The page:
Sulfamic Acid for Paper Acidification
Approximately two months ago, I needed to find a way to neutralize the alkaline buffer in some papers so I could practice with the new cyanotype and the argyrotype processes. In this period I have tried various acids such as hydrochloric acid, citric acid and oxalic acid. I have experimented with sulfamic acid to use for paper acidification and neutralization process, which I believe to be a better choice of acid than the most.
I heard this acid for the first time in Mike Ware’s argyrotype formula. I am no chemist by the way, but I noticed that sulfamic acid is quite a strong acid when I tossed a spoonful of it into the sink (don’t ask why). Within less than a minute I heard that it started fizzing loud, I washed it away hastily. Then I have decided to read and learn about the sulfamic acid and its uses, because I needed an acid to neutralize the buffer in papers and sulfamic acid sounded (well, it fizzed) to be capable.
It seems that sulfamic acid is used in modern descaling systems instead of hydrochloric acid, due to its less corrosive and at the same time equally strong acidic nature. It is also used in paper industry as pulp bleach. It sounded quite ideal to me because of its use in paper making and less corrosive properties.
Let me list some of the advantages of sulfamic acid
- It is a dry, non-volatile, non-hygroscopic, white crystalline substance
- It is moderately soluble in water and forms a strong acidic aqueous solution
- It is as strong as mineral acids (I have measured Ph. of 1M solution as Ph. 0)
- It is less corrosive (safer to use with stainless steel and uncoated iron materials, unlike HCl)
- Due to its non-hygroscopic nature, it can be stored in powder form indefinitely
- It is odorless! (yep it is)
- The reaction with the papers’ alkaline buffer produces only C02 gas.
- The reaction’s byproduct is highly water soluble calcium sulfamate (I cannot find solubility measurements of calcium sulfamate, but it is often referred as highly soluble in water in some articles)
I do not want to discuss in length problems with the other acids I tested for paper acidification, but suffice to say some of these problems forced me to look for an alternative. Sulfamic acid treatment causes no water insoluble solid byproduct inside the paper. There is no hazardous gas release during the process, or any respiratory irritant odor. It is cost effective and neutralizes the buffer completely with no loss of image quality.
Using sulfamic acid, I believe the treated papers become suitable for every alkaline sensitive siderotype, not just pt/pd and show no loss of dMax. I have tested various papers such as 300gsm Canson Montval, 420gsm Gvarro, 180gsm Schoellerschammer dura matt, 200gsm Fabriano Artistico Traditional White HP, 300gsm Fabriano Artistico Extra White SP, I happened to have a small piece of Hahnemühle Copplerplate warm white 300gsm and I also tested some cheap schoeller and alex drawing papers. All these papers were alkaline buffered and after treatment they all work well within expectations.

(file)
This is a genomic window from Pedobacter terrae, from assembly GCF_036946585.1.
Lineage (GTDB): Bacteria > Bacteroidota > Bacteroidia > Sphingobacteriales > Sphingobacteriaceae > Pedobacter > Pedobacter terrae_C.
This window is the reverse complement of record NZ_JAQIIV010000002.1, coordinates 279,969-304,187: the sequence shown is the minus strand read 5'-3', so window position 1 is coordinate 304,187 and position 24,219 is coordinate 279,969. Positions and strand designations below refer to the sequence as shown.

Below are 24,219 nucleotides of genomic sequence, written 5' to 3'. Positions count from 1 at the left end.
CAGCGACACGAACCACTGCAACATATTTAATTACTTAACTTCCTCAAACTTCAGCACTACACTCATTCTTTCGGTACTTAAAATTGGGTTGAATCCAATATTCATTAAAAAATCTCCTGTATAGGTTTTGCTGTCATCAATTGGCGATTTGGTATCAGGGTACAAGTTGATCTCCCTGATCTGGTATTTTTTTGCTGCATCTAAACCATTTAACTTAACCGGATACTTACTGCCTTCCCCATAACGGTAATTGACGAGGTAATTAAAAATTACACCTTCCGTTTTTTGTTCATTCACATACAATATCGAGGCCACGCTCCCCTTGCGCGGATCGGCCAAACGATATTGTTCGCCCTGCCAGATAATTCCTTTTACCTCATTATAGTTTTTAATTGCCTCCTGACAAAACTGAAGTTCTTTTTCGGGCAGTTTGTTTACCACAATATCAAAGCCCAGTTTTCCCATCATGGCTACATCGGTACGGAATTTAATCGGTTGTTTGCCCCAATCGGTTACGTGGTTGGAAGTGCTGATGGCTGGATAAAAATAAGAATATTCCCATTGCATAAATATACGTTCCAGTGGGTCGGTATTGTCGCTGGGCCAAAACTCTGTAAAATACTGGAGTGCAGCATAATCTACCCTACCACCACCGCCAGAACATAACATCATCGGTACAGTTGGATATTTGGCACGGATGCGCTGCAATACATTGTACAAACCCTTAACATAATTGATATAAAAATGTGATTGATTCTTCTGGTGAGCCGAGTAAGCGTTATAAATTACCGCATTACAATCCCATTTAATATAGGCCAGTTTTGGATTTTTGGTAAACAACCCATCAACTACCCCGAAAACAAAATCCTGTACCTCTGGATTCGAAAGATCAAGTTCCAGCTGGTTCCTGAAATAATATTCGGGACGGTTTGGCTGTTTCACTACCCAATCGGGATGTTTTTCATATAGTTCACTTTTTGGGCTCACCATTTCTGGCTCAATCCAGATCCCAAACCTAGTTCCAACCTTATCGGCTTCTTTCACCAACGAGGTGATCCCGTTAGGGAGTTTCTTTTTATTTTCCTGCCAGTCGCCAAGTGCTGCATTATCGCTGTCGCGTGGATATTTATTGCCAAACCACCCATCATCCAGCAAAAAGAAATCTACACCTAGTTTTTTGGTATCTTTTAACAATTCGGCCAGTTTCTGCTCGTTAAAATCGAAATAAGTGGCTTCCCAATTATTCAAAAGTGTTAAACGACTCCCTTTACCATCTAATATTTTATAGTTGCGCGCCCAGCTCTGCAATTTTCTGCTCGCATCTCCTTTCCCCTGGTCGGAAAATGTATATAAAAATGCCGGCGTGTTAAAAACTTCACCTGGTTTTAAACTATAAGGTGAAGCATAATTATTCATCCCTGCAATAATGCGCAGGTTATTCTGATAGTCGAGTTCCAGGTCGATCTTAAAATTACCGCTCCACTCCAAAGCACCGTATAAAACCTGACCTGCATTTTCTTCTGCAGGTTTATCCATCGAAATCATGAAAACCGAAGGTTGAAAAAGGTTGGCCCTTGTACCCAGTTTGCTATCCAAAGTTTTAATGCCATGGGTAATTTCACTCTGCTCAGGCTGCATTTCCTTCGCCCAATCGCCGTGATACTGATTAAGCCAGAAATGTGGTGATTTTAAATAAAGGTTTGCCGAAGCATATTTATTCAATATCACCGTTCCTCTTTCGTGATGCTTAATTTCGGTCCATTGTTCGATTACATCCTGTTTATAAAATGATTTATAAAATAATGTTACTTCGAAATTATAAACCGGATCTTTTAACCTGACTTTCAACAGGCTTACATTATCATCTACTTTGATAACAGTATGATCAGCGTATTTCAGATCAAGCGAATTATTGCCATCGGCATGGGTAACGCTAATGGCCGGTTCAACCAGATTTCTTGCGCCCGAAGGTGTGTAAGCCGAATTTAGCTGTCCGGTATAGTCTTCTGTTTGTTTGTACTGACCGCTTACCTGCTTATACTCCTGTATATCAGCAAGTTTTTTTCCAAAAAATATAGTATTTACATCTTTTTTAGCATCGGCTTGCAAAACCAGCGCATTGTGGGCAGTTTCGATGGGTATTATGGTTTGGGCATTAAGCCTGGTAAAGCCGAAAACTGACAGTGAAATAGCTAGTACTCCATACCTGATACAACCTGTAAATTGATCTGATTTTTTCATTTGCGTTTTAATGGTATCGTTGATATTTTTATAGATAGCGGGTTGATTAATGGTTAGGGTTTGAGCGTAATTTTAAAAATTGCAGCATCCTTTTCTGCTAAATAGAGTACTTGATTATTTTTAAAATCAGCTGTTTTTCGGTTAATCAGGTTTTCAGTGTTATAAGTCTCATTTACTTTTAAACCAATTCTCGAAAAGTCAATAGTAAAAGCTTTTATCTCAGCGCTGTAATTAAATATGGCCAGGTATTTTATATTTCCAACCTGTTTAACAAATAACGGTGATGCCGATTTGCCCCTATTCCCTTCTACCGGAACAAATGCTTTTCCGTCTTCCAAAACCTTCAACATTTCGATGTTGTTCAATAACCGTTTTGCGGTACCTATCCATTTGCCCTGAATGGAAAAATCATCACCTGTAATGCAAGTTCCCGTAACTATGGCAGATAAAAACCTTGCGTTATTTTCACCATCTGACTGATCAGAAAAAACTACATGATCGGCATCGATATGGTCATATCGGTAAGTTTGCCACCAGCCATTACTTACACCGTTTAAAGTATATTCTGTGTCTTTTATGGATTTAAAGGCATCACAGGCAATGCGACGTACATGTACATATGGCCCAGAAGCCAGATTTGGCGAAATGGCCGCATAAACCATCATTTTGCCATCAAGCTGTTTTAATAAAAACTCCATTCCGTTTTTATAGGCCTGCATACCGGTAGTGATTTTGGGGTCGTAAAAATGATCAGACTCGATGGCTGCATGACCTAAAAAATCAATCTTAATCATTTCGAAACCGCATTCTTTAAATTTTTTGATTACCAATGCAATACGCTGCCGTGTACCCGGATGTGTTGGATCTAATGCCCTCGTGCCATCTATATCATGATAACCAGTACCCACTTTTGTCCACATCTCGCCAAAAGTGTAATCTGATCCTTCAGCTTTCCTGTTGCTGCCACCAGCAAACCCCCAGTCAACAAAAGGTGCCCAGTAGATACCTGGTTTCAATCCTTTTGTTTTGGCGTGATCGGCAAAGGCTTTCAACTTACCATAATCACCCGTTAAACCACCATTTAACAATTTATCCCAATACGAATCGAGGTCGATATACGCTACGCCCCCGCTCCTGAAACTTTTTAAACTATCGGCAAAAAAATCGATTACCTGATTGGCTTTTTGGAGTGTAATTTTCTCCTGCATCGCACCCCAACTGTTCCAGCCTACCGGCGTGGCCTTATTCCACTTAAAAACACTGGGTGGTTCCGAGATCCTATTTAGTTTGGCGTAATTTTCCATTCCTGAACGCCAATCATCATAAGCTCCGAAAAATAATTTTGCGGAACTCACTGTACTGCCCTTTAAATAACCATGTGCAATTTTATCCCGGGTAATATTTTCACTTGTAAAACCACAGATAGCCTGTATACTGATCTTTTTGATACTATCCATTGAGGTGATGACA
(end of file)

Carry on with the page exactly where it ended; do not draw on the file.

The acidification procedure is very simple and straightforward. I mixed 1M solution of Sulfamic Acid (97gr/mol), if you prefer it non-molar terms it is ca. %10 solution. 1 liter 1 molar solution of SA is approximately capable of neutralizing 50gr. of calcium carbonate. We can assume it would neutralize 20 sheet (56*76cm) paper’s buffer if we assume a sheet of paper contains 2 to 2,5gr of calcium carbonate (Thanks to Loris for providing me all these data on chemical equations and ISO9706 papers). To be safe use less number of papers, I assumed that 1lt 1M solution is capable of neutralizing 14 to 15 papers alkaline buffer safely. There is no need to emphasize the gloves and adequate ventilation, because it is always the right thing to do. Sulfamic acid is as strong as HCl, but less corrosive to metals.
I immersed the papers in SA solution for 15-20 minutes, flipping the paper 4-5 times during this wash. Of course, the length of this period will depend on the paper used. Loris noticed the reaction continues after 15minutes with 300gsm FAEW SP, and I observed the same. But with 300gsm Canson Montval, 420gsm Gvarro and 200gsm FATW HP the reaction seems to finish around 10-12 mins. Anyway, later I have decided to wash all these papers for 20minutes to be on the safe side, and I did not observe any adverse effects.
After acidification, I washed the papers (5 of them in the same tray) with tap water (chlorinated, not filtered, measured Ph. 7), for 20-25 minutes with 4-5 changes of water, and with each change of water shuffling the papers and bringing the bottom one to the top. When finished washing, I hanged the papers to dry in the bathroom.
The New Cyanotype process: As expected the sensitizer does not require additional citric acid to use with SA treated papers. The papers become chemically pure enough for new cyanotype. Adding CA to sensitizer even lowers dMax and shifts the color slightly. I have left coated paper (without CA) due to power outage for more than 12 hours and there was negligible fogging (24C %60-65RH). The amount of ilfotol depends on the paper, but I have found for Canson Montval and FATW 1drop of ilfotol per ml, for FAEW SP 2drops of ilfotol per ml work best for me.
All the samples were produced in 25C %55RH environment, printed with UVBL bulbs using non-linearized image-setter negatives. Initial wash for 1 minute in %1 sulfamic acid, then washed in tap water for 20mins.
The Argyrotype process: It worked flawlessly IMO. The sensitizer requires surfactant by nature. I have found that double the amount of ilfotol I used for new cyanotype works well for argyrotype. After determining the correct amount of ilfotol/tween I have noticed no bleeding. FAEW SP is particularly a hard surfaced paper it requires moderate humidity and quite a lot of tween or ilfotol in the sensitizer. For comparison I also included a sample printed on Masa paper, it works with new cyanotype, argyrotype and ziatype without any prior acid treatment.